I have visited with many, many LDS who have same gender attraction. A common problem they all struggle with is low self-esteem. The culture around us would call us queer or faggot if they knew. So we keep these feelings deep within and learn to despise ourselves and hope that some day that we will change. Some, like Distinguishing Preoccupation, may get into the clutches of a "repairative" therapist who promises a "cure" and when this fails they feel that they are really hopeless. (DP was strong enough to come through it with valuable insights.) I had a therapist try to hypnotize SGA out of me. I finally met a therapist that helped me learn some of most important truths of my life. I have since had them reinforced by sensitive Church leaders and Institute teachers. Let me share some of the with you.
There are many voices within us, many instilled by parents, family friends and other significant people in my life. The voices are part of us and we seldom recognize them and the effect they have on us. One teacher said, "A fish notices water last". Unrecognized and unchallenged we accept them as reality. Some are reality but some are false. Some are positive and some are destructive. The challenge of life is to first recognize the voices, accept those that are beneficial and confront those that drag us down.
Take some cards and write down all your good qualities. Then write down all your sins, shortcomings, weaknesses, etc. Which list is the longest? I wager it will be the latter. "But I must face my weaknesses in order to make them strengths!" Go through a day dwelling on your weaknesses and how do you feel at the end of the day? Those negative voices sap you of the power to overcome. They leave you feeling weaker and weaker sometimes angry/depressed about life. (Depression is anger turned on yourself.) There is a difference between recognizing your shortcomings and wallowing in them.
Many times a day I catch myself and say, "Hey, you are beating up on yourself. What is it doing to you. Is it helping you? No. Then stop it!!" I fight off the critical voices and focus on my strengths. I feel hope and energy and power. I am easier to live with. This is easier said than done. Life can be a struggle and you have to choose to be happy. I fight the negative voices every day. I don't have to listen to them. God helps me.
If you are guilt ridden, remember that the Spirit of the Lord never drags us down. He kicks us in the rear at times, but His message is you are my child. You can do better. Focus upward. Repentance is a positive principle: get off your butt and get back on the path. You can do it. Enjoy the power of the atonement! "While we were yet sinners, Christ died for us." (Romans 5:8) He knows you can make it. Jesus said, "Repent or suffer," not "Repent and suffer." (D&C 19:4)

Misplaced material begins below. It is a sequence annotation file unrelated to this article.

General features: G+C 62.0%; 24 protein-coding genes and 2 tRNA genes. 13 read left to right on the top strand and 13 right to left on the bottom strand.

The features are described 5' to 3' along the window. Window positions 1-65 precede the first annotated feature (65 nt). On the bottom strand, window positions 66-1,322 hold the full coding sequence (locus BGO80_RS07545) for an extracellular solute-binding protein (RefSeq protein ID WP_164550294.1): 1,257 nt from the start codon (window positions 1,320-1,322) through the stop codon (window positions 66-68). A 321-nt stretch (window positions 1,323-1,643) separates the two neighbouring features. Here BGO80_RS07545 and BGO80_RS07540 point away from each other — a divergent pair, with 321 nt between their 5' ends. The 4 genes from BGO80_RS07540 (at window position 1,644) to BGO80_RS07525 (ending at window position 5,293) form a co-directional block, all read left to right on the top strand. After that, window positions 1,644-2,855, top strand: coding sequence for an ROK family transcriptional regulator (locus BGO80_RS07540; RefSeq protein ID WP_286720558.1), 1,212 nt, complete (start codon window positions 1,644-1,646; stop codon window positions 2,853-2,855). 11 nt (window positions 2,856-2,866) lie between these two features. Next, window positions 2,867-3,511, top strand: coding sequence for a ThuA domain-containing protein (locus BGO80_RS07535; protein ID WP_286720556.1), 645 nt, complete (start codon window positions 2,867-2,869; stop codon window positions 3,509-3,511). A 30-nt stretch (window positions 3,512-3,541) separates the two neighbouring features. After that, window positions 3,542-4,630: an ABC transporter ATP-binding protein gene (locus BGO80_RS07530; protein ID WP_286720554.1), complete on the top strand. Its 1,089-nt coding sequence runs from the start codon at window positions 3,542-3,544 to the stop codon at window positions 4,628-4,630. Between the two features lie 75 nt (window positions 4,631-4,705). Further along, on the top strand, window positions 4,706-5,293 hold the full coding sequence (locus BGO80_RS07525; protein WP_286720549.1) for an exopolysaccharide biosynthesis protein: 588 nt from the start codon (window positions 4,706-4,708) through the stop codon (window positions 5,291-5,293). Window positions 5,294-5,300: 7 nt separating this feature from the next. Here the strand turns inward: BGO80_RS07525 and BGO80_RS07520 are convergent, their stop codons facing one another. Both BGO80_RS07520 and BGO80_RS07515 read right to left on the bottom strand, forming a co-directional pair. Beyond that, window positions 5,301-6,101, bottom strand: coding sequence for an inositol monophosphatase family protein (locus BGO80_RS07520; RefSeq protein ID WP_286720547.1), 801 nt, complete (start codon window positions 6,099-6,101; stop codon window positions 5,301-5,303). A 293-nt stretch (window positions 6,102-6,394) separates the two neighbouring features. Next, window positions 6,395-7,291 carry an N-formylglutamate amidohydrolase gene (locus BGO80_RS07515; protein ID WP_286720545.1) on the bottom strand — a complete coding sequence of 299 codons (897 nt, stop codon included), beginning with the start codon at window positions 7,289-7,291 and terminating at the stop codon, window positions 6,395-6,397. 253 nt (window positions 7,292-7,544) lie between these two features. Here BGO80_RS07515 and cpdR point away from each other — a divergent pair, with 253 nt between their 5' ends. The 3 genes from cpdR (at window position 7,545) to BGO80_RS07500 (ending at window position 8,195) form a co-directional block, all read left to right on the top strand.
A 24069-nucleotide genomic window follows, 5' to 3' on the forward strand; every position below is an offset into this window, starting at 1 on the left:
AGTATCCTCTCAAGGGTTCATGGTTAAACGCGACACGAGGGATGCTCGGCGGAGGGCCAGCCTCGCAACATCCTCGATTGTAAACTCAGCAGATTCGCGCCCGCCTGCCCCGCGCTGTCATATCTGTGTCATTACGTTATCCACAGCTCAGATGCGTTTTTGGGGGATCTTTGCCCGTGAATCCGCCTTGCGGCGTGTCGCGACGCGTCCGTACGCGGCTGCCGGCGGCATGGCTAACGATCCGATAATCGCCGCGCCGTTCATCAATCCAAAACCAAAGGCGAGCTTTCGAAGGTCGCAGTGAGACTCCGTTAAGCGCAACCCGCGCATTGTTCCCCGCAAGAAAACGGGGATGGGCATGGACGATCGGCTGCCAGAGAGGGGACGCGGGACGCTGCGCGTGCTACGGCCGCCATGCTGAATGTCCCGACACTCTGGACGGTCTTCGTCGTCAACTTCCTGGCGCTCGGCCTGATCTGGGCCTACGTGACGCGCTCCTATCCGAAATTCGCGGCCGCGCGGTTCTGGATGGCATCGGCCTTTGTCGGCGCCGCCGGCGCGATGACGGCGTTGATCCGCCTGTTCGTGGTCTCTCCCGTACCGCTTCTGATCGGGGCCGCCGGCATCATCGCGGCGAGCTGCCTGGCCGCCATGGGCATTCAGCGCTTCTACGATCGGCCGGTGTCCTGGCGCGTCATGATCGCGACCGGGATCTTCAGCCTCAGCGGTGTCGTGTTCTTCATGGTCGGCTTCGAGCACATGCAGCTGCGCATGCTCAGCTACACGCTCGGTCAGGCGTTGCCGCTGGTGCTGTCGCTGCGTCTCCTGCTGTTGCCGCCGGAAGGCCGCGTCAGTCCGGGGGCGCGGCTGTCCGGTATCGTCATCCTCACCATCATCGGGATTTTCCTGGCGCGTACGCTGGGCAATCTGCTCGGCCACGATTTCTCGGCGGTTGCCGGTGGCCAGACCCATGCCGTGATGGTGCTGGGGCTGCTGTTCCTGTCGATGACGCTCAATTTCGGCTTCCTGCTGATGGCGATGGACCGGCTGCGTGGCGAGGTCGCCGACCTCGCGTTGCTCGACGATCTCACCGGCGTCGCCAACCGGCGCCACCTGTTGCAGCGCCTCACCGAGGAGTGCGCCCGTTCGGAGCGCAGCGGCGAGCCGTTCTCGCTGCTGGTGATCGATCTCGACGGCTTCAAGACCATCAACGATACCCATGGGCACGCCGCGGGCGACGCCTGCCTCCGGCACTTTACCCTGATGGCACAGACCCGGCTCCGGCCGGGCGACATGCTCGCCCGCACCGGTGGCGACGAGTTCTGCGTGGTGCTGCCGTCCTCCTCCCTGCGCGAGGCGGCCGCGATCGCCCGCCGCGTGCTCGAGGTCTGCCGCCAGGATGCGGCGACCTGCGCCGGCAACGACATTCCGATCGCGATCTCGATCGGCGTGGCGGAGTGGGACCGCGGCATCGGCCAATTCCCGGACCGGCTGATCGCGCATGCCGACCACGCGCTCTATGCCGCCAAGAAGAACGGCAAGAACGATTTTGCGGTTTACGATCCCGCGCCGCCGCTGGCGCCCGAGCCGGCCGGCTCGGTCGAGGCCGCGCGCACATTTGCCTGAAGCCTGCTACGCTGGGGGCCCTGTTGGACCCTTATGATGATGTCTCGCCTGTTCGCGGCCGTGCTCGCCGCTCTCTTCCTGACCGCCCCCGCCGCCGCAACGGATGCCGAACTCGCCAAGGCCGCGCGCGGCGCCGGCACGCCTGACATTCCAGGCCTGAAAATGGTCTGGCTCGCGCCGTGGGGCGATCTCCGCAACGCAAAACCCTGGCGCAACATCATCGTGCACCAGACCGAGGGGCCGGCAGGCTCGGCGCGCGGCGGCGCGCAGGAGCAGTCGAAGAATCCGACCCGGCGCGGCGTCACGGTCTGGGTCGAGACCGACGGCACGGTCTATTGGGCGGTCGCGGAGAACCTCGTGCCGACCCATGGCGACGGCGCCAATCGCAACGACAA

Satan wants to drag you down. He tells you that you are an evil sinner. He wants you to doubt that you will make it, to give up and then escape through more sin.
All of you who have struggled, or still struggle with masturbation raise your hands. Hey all hands are raised (including mine). Look at what the voices have said to you each time you have given in. You feel crappy and weak and so you give in again. A fellow discussed this with me, telling me how bad he was. I said, "You mean you have had this problem all these years and still come to Church? You are really commited to the Gospel. You have a lot of faith. You have been struggling all these years and are still in there fighting. You haven't given up? You have a lot of strength!" "Well I haven't thought about it that way," he said. Instead of focusing on the set backs, we began to focus on the days between setbacks. He began to focus on his successes and how he did it, on his strengths instead of his weaknesses. Days became weeks which have become years. There were setbacks along the way, but instead of beating up on himself he learned to ask, "What can I learn from this?" Thus turning a negative into a positive.
An Institute teacher showed me how Nephi applied these same principles. Read the Psalm of Nephi (2 Ne 4:17-35) and see how he starts out depressed and then crowds out the negative with the positive. Like Paul he pushed out of his mind the past and focused forward (Philippians 3:12-14). It takes work, but it is worth it!
As I mentioned in a previous blog, my struggle with SGA, instead of being an albatross, has through God's help, given me unique insights, skills, and strengths, that I could never otherwise have had.